Preparing The Floorboard for a Robotic Competition Arena

At this point in the construction of a robot contest playing field, we’ve finally secured a lip to the scoring area. Now we can add a floorboard to finish up the nest.

I found white posterboard at an art supply store that is perfect for the nest floorboard.

Marking the board to cut to shape

Marking the board to cut to shape.

Lay the uncut floorboard on the nest. Align one or two edges of the floorboard with the edges of the nest. With a pencil, mark the excess on the floorboard. Remove the floorboard.

If you only drew corner marks on the floorboard, use a yard stick, level, or other long straight object to draw a connecting line the length of the floorboard where you want to cut. It’s simply much easier to follow a line while cutting, than to guess the path between two points.

Cut the floorboard. Depending on the material you may need heavy duty scissors. Some people prefer to score or cut the line with an X-ACTO knife or razor blade.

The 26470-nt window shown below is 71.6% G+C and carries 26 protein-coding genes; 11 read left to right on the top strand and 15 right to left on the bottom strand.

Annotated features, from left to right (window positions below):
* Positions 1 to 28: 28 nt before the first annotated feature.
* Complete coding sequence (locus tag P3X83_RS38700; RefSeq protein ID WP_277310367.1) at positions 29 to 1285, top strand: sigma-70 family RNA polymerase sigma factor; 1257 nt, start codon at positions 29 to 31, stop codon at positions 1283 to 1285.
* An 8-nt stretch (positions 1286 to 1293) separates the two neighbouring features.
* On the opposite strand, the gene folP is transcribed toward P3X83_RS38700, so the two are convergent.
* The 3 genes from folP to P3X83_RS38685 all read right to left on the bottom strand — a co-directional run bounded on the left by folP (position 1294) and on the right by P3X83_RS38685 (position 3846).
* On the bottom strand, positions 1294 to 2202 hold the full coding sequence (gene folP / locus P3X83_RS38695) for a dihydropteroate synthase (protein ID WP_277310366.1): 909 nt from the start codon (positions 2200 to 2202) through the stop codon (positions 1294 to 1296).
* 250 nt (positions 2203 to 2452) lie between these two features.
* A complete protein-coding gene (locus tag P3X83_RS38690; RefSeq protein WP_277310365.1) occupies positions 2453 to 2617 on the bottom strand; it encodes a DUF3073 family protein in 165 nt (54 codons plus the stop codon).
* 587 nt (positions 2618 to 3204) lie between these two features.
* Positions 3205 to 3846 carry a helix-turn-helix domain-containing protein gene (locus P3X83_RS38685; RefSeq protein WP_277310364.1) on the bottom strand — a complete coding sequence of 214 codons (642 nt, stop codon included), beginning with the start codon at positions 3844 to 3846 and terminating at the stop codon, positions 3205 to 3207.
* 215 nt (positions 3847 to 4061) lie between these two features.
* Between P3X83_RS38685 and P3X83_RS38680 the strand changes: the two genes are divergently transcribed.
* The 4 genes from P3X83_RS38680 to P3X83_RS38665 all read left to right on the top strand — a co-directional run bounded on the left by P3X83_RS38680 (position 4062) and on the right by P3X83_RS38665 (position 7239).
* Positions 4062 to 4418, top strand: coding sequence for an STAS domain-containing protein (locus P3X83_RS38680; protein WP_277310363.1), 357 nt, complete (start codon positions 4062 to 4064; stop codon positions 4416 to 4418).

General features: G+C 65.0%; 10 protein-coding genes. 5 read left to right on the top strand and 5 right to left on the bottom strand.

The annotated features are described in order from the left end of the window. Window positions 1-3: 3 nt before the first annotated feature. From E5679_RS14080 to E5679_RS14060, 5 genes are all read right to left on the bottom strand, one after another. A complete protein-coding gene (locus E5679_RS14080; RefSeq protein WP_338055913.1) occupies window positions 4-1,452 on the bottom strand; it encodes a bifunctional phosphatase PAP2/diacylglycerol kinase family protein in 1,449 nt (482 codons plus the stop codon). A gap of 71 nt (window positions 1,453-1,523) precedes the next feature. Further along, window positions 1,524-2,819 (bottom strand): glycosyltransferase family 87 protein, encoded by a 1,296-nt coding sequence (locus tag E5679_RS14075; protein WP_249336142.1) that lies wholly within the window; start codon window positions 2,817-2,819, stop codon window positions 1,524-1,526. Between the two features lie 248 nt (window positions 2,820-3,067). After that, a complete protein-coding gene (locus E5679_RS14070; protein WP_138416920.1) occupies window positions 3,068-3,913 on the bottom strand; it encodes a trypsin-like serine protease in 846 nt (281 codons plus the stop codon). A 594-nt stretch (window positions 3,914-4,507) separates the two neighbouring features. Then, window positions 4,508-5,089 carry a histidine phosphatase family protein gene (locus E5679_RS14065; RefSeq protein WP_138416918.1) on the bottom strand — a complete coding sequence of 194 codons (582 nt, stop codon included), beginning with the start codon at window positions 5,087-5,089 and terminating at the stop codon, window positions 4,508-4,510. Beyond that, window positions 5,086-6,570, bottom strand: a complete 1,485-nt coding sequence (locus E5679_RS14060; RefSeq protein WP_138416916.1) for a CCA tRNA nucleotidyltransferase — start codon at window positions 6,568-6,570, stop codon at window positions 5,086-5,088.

Cutting paper board with scissors

Cutting paper board with scissors.

Place the cut floorboard onto the nest. Staple it against the side boards and rear board of the nest using a heavy duty staple gun. It is unlikely that an ordinary paper stapler will be capable of getting its staples into wood.

Heavy duty stapler

Heavy duty stapler.

You could use glue instead of a stapler. However, glue takes time to dry and will be more difficult to remove should the floorboard need replacing after years of contest wear.

Oops! Sometimes it is difficult to judge where the staple is going to come out of the staple gun. If both ends of the staple don’t embed nicely into the wood, lift up the staple with the tip of a screwdriver. Then, pull out the offending staple with a pair of pliers.

Pliers pull staples better then fingers Lifting errant staple with screwdriver

Left: Lifting errant staple with screwdriver. Right: Pliers pull staples better then fingers.

The completed nest looks very nice.

Finished egg nest attached to arena

Finished egg nest attached to arena.

The nest (and retention lip in particular) is the hardest part of creating an egg-hunt robot contest arena. In fact, the remaining walls are almost simple in comparision. We'll finish up on the next page.